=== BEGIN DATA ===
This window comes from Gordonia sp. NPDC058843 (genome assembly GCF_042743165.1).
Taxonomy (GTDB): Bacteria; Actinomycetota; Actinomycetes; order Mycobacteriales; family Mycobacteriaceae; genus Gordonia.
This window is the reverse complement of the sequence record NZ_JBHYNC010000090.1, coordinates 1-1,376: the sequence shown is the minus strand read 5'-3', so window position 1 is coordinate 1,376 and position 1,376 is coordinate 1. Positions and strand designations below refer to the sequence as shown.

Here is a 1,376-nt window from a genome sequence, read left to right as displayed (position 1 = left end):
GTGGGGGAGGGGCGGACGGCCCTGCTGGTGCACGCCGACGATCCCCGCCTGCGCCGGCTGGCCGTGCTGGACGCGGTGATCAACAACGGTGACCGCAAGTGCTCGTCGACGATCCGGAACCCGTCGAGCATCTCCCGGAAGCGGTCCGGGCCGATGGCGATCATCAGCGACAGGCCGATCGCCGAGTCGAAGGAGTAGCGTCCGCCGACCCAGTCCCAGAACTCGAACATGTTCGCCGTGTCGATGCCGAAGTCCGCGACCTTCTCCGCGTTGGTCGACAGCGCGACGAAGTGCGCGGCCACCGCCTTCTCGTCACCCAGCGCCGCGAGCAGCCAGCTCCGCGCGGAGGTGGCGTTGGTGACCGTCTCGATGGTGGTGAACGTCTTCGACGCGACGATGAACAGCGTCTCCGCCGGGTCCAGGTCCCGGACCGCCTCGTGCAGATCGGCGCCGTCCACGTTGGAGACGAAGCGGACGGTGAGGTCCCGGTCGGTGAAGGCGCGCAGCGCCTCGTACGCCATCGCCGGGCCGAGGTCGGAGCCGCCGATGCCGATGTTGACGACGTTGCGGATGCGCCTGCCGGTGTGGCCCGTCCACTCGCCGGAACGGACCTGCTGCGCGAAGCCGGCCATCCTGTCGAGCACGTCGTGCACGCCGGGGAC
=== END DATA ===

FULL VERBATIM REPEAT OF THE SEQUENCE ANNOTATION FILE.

This window comes from Gordonia sp. NPDC058843 (genome assembly GCF_042743165.1).
Taxonomy (GTDB): Bacteria; Actinomycetota; Actinomycetes; order Mycobacteriales; family Mycobacteriaceae; genus Gordonia.
This window is the reverse complement of the sequence record NZ_JBHYNC010000090.1, coordinates 1-1,376: the sequence shown is the minus strand read 5'-3', so window position 1 is coordinate 1,376 and position 1,376 is coordinate 1. Positions and strand designations below refer to the sequence as shown.

Here is a 1,376-nt window from a genome sequence, read left to right as displayed (position 1 = left end):
GTGGGGGAGGGGCGGACGGCCCTGCTGGTGCACGCCGACGATCCCCGCCTGCGCCGGCTGGCCGTGCTGGACGCGGTGATCAACAACGGTGACCGCAAGTGCTCGTCGACGATCCGGAACCCGTCGAGCATCTCCCGGAAGCGGTCCGGGCCGATGGCGATCATCAGCGACAGGCCGATCGCCGAGTCGAAGGAGTAGCGTCCGCCGACCCAGTCCCAGAACTCGAACATGTTCGCCGTGTCGATGCCGAAGTCCGCGACCTTCTCCGCGTTGGTCGACAGCGCGACGAAGTGCGCGGCCACCGCCTTCTCGTCACCCAGCGCCGCGAGCAGCCAGCTCCGCGCGGAGGTGGCGTTGGTGACCGTCTCGATGGTGGTGAACGTCTTCGACGCGACGATGAACAGCGTCTCCGCCGGGTCCAGGTCCCGGACCGCCTCGTGCAGATCGGCGCCGTCCACGTTGGAGACGAAGCGGACGGTGAGGTCCCGGTCGGTGAAGGCGCGCAGCGCCTCGTACGCCATCGCCGGGCCGAGGTCGGAGCCGCCGATGCCGATGTTGACGACGTTGCGGATGCGCCTGCCGGTGTGGCCCGTCCACTCGCCGGAACGGACCTGCTGCGCGAAGCCGGCCATCCTGTCGAGCACGTCGTGCACGCCGGGGAC